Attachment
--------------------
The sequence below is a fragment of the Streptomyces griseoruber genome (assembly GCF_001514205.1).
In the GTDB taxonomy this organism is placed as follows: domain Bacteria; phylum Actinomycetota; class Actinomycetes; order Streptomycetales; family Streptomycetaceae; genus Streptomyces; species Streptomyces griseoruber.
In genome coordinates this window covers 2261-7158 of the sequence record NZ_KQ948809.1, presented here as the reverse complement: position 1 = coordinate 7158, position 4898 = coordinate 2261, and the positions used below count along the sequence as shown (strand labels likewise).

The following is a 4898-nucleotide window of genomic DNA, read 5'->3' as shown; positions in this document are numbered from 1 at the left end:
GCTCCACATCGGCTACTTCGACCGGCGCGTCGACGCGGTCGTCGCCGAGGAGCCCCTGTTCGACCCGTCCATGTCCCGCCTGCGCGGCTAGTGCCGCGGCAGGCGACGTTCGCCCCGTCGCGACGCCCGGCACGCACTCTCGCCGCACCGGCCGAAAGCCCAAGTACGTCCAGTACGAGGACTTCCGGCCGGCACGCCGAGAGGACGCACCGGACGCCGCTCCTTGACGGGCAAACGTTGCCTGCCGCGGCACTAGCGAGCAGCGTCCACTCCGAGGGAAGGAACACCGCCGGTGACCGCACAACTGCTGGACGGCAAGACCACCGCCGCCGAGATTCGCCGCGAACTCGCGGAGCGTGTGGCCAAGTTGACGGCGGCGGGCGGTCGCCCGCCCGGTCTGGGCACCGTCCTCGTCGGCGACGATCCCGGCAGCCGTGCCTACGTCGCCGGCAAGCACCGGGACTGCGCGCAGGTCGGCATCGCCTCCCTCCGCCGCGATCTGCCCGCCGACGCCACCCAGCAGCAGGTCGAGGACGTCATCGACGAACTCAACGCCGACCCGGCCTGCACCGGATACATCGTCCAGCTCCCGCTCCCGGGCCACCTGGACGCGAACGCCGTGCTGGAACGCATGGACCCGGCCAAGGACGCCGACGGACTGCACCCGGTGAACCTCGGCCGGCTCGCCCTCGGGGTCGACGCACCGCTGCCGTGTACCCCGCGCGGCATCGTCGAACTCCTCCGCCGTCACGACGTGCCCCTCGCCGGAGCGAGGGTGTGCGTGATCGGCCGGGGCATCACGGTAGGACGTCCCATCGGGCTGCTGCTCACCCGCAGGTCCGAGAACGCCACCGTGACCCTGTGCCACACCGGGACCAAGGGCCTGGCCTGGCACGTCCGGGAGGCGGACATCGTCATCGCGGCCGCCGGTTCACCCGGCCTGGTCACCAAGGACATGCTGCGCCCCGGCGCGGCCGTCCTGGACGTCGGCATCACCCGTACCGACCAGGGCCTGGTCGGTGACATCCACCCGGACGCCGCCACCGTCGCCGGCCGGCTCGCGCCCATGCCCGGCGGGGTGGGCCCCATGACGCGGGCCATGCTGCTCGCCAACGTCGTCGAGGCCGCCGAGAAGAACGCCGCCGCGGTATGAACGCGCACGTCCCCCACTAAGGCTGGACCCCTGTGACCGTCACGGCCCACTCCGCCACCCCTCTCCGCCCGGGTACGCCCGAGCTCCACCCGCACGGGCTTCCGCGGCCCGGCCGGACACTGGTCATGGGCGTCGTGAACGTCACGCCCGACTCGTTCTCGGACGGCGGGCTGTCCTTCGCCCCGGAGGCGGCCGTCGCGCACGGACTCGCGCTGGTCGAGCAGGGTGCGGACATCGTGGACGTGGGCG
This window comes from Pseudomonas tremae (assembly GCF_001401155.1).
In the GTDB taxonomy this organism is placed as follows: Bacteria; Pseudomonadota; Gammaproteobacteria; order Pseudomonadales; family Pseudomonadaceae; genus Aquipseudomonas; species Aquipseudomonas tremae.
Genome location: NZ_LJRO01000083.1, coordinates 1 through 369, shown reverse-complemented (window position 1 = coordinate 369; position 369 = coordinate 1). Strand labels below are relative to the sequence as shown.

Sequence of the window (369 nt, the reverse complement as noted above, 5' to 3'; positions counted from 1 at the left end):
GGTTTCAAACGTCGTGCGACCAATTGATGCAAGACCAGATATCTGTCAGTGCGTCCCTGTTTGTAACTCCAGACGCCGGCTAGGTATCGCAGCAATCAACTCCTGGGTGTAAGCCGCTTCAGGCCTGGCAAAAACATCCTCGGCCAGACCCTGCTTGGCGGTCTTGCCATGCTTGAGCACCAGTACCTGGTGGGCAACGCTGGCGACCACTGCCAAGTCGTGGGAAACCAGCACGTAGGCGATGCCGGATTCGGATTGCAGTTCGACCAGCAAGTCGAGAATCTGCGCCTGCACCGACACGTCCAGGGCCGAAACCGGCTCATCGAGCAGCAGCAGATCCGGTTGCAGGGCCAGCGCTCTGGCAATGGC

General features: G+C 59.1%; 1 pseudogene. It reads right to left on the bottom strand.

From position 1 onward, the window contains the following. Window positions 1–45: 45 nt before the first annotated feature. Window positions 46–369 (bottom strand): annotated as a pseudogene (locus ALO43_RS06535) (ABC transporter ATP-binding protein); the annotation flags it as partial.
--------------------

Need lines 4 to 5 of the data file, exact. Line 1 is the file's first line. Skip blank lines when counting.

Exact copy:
The following is a 4898-nucleotide window of genomic DNA, read 5'->3' as shown; positions in this document are numbered from 1 at the left end:
GCTCCACATCGGCTACTTCGACCGGCGCGTCGACGCGGTCGTCGCCGAGGAGCCCCTGTTCGACCCGTCCATGTCCCGCCTGCGCGGCTAGTGCCGCGGCAGGCGACGTTCGCCCCGTCGCGACGCCCGGCACGCACTCTCGCCGCACCGGCCGAAAGCCCAAGTACGTCCAGTACGAGGACTTCCGGCCGGCACGCCGAGAGGACGCACCGGACGCCGCTCCTTGACGGGCAAACGTTGCCTGCCGCGGCACTAGCGAGCAGCGTCCACTCCGAGGGAAGGAACACCGCCGGTGACCGCACAACTGCTGGACGGCAAGACCACCGCCGCCGAGATTCGCCGCGAACTCGCGGAGCGTGTGGCCAAGTTGACGGCGGCGGGCGGTCGCCCGCCCGGTCTGGGCACCGTCCTCGTCGGCGACGATCCCGGCAGCCGTGCCTACGTCGCCGGCAAGCACCGGGACTGCGCGCAGGTCGGCATCGCCTCCCTCCGCCGCGATCTGCCCGCCGACGCCACCCAGCAGCAGGTCGAGGACGTCATCGACGAACTCAACGCCGACCCGGCCTGCACCGGATACATCGTCCAGCTCCCGCTCCCGGGCCACCTGGACGCGAACGCCGTGCTGGAACGCATGGACCCGGCCAAGGACGCCGACGGACTGCACCCGGTGAACCTCGGCCGGCTCGCCCTCGGGGTCGACGCACCGCTGCCGTGTACCCCGCGCGGCATCGTCGAACTCCTCCGCCGTCACGACGTGCCCCTCGCCGGAGCGAGGGTGTGCGTGATCGGCCGGGGCATCACGGTAGGACGTCCCATCGGGCTGCTGCTCACCCGCAGGTCCGAGAACGCCACCGTGACCCTGTGCCACACCGGGACCAAGGGCCTGGCCTGGCACGTCCGGGAGGCGGACATCGTCATCGCGGCCGCCGGTTCACCCGGCCTGGTCACCAAGGACATGCTGCGCCCCGGCGCGGCCGTCCTGGACGTCGGCATCACCCGTACCGACCAGGGCCTGGTCGGTGACATCCACCCGGACGCCGCCACCGTCGCCGGCCGGCTCGCGCCCATGCCCGGCGGGGTGGGCCCCATGACGCGGGCCATGCTGCTCGCCAACGTCGTCGAGGCCGCCGAGAAGAACGCCGCCGCGGTATGAACGCGCACGTCCCCCACTAAGGCTGGACCCCTGTGACCGTCACGGCCCACTCCGCCACCCCTCTCCGCCCGGGTACGCCCGAGCTCCACCCGCACGGGCTTCCGCGGCCCGGCCGGACACTGGTCATGGGCGTCGTGAACGTCACGCCCGACTCGTTCTCGGACGGCGGGCTGTCCTTCGCCCCGGAGGCGGCCGTCGCGCACGGACTCGCGCTGGTCGAGCAGGGTGCGGACATCGTGGACGTGGGCG